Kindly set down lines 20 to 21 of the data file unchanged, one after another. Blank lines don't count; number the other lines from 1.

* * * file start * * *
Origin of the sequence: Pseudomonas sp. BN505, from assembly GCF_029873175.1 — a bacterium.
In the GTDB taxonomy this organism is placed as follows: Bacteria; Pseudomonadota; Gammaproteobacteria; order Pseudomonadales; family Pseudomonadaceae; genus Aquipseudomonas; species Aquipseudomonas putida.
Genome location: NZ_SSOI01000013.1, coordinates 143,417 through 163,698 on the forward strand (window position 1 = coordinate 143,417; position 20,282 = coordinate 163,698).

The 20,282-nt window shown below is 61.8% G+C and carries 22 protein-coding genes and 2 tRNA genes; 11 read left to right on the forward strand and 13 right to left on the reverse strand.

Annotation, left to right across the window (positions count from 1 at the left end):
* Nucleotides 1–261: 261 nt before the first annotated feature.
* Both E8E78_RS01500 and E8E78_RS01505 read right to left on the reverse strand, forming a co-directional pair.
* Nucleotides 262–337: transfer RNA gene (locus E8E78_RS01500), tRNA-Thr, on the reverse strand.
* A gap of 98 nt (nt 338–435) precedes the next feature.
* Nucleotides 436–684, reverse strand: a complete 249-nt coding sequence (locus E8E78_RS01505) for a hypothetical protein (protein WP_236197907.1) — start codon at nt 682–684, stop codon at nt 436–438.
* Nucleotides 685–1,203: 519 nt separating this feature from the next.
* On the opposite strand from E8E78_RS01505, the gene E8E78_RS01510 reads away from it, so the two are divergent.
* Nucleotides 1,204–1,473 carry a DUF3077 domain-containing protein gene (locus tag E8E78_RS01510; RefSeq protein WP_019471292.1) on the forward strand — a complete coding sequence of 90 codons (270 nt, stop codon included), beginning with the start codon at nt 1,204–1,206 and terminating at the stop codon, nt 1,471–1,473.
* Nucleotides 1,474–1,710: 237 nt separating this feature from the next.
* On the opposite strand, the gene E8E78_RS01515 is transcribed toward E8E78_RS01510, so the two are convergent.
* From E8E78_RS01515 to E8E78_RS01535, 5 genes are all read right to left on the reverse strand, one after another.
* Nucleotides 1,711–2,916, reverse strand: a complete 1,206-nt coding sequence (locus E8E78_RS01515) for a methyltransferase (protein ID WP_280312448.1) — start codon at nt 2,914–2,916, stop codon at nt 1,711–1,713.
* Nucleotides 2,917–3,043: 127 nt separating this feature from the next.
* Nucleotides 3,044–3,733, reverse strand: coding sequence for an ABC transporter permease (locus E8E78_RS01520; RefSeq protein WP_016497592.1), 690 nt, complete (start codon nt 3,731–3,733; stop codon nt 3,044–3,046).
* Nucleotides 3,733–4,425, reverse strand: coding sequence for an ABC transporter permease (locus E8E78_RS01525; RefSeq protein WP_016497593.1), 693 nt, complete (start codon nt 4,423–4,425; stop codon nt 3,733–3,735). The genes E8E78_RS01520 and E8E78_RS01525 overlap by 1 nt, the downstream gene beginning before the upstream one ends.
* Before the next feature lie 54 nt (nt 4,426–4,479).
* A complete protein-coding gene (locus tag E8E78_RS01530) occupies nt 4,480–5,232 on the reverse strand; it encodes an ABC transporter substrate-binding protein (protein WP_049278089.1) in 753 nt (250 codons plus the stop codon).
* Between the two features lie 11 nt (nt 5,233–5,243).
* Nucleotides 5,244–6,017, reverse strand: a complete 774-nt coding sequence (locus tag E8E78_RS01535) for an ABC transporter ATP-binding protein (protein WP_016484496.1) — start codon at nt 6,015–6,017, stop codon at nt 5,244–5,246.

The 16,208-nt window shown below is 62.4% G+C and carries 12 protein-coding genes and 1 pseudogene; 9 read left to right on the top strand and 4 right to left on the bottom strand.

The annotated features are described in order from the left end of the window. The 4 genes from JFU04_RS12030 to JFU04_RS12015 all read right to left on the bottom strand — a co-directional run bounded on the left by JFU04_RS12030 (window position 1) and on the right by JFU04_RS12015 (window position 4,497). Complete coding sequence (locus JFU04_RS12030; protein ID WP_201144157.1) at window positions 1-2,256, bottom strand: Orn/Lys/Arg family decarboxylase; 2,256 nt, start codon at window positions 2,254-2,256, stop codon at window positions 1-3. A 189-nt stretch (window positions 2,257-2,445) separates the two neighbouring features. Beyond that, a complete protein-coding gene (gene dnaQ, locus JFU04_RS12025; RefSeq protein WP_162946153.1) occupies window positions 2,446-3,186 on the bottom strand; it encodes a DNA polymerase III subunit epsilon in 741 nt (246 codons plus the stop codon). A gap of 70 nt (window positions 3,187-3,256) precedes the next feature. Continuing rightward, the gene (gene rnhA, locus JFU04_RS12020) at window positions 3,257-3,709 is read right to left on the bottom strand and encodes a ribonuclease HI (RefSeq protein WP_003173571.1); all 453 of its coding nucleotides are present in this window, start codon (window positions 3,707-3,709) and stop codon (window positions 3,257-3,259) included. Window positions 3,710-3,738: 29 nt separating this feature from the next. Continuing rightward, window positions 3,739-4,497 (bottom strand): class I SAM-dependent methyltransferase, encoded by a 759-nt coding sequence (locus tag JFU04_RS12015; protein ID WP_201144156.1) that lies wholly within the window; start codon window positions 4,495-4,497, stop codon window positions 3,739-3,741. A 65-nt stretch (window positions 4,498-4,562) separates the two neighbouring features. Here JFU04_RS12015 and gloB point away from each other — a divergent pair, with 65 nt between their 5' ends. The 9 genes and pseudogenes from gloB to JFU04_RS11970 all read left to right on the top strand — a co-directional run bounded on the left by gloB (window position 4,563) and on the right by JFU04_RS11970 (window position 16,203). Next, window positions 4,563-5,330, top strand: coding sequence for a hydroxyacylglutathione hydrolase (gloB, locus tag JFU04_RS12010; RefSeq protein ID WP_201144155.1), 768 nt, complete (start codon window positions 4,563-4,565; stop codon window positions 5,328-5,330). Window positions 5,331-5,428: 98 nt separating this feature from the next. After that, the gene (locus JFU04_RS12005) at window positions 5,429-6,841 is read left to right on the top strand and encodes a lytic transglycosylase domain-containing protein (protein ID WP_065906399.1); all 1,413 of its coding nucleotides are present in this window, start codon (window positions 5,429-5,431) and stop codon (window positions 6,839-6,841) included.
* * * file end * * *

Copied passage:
* Nucleotides 3,733–4,425, reverse strand: coding sequence for an ABC transporter permease (locus E8E78_RS01525; RefSeq protein WP_016497593.1), 693 nt, complete (start codon nt 4,423–4,425; stop codon nt 3,733–3,735). The genes E8E78_RS01520 and E8E78_RS01525 overlap by 1 nt, the downstream gene beginning before the upstream one ends.
* Before the next feature lie 54 nt (nt 4,426–4,479).